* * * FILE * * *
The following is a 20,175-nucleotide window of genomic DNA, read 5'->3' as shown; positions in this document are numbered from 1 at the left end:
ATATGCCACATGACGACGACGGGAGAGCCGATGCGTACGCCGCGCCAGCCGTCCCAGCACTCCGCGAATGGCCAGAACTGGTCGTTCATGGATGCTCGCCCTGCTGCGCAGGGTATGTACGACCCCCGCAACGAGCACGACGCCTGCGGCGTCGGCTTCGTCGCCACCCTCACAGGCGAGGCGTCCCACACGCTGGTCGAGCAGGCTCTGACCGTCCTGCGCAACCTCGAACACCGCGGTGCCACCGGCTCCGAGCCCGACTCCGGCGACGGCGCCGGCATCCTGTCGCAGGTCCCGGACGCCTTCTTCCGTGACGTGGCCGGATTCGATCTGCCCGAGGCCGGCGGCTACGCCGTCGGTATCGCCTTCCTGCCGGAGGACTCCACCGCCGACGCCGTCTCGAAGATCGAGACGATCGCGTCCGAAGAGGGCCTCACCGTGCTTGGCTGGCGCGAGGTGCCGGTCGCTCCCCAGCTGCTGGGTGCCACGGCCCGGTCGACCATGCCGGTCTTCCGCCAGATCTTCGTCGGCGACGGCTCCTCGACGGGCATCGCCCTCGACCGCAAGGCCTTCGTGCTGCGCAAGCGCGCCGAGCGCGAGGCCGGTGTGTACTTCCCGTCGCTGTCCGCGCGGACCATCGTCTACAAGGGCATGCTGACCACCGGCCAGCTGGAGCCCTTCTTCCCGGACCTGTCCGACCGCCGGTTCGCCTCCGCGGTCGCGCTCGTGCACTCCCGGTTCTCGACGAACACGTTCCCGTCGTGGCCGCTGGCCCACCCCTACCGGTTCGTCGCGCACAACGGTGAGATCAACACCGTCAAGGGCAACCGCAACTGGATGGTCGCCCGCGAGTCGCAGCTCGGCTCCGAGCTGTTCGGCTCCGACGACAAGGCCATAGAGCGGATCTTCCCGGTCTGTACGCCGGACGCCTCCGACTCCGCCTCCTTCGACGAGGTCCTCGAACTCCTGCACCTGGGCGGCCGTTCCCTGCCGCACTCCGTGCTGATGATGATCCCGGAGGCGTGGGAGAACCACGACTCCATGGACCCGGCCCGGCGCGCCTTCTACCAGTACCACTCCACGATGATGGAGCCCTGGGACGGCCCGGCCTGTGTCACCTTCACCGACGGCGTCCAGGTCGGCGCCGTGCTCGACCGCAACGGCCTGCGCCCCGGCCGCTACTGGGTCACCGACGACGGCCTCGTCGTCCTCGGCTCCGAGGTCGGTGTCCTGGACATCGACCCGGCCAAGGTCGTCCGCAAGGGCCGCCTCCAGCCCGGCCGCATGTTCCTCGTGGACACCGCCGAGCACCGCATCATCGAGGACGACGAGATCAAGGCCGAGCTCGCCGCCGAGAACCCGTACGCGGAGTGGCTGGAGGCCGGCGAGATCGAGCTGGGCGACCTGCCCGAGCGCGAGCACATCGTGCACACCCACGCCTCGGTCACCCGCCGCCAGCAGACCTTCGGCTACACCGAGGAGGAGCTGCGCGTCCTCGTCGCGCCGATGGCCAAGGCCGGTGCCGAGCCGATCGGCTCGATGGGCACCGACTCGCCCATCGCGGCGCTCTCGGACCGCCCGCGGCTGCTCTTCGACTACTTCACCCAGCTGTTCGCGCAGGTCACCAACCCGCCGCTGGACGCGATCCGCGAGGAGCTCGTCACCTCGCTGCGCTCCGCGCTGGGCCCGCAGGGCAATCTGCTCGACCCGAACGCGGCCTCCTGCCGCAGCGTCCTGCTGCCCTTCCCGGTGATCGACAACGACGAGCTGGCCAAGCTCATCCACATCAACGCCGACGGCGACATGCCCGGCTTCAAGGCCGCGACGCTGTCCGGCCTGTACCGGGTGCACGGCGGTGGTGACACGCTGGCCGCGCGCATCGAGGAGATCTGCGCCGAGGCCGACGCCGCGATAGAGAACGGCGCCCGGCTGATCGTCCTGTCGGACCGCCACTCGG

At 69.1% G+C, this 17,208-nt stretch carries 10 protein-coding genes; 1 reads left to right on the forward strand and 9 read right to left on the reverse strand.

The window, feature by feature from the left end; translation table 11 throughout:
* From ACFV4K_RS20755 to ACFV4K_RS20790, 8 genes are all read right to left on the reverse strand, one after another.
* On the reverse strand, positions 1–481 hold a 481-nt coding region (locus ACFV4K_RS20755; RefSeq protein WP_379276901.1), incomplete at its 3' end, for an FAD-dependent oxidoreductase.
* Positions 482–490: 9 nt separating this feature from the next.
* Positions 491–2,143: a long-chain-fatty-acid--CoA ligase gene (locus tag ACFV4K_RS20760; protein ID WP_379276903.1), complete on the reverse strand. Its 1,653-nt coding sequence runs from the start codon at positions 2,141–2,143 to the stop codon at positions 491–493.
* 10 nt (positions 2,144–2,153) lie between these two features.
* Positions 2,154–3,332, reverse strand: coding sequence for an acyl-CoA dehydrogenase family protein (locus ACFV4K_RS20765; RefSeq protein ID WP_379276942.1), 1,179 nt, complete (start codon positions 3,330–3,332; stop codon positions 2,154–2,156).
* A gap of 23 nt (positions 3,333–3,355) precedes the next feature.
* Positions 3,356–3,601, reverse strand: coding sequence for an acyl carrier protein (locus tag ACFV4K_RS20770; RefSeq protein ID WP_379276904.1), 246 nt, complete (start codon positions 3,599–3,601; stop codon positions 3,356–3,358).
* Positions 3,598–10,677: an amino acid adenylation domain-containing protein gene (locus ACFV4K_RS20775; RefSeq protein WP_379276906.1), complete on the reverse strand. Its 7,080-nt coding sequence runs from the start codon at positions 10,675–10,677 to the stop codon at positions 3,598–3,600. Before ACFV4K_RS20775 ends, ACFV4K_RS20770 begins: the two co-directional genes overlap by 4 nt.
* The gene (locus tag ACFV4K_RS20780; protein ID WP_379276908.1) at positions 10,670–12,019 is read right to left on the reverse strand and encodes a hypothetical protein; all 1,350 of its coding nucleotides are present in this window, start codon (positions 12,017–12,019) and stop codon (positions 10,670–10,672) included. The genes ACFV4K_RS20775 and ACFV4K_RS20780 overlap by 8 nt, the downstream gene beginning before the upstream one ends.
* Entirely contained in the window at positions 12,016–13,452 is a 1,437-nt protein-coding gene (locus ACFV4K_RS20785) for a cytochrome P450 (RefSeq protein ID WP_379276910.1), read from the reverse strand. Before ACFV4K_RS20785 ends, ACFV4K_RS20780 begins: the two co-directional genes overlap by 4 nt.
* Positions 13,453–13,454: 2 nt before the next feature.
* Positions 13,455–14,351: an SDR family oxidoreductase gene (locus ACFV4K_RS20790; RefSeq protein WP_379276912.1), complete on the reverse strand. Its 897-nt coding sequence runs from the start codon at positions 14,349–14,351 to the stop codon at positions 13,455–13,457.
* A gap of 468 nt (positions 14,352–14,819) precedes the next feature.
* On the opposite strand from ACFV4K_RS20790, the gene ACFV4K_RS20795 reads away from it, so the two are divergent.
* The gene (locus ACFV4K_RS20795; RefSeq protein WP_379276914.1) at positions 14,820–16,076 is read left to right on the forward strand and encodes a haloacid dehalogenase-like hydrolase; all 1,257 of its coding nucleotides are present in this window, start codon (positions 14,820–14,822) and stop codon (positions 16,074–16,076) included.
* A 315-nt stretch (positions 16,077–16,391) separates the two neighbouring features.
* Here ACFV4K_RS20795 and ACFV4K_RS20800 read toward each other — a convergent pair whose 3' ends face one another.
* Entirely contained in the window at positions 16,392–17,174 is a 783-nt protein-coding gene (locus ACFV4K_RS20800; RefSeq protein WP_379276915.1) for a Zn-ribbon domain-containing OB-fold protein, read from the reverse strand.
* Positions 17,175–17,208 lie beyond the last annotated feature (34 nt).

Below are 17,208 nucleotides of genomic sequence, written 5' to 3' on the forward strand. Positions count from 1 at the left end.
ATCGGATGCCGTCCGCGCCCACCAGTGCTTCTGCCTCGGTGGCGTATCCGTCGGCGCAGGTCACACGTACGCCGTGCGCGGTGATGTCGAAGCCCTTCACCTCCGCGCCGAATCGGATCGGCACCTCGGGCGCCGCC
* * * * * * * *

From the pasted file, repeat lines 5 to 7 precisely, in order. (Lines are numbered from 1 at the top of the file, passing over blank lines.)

* From ACFV4K_RS20755 to ACFV4K_RS20790, 8 genes are all read right to left on the reverse strand, one after another.
* On the reverse strand, positions 1–481 hold a 481-nt coding region (locus ACFV4K_RS20755; RefSeq protein WP_379276901.1), incomplete at its 3' end, for an FAD-dependent oxidoreductase.
* Positions 482–490: 9 nt separating this feature from the next.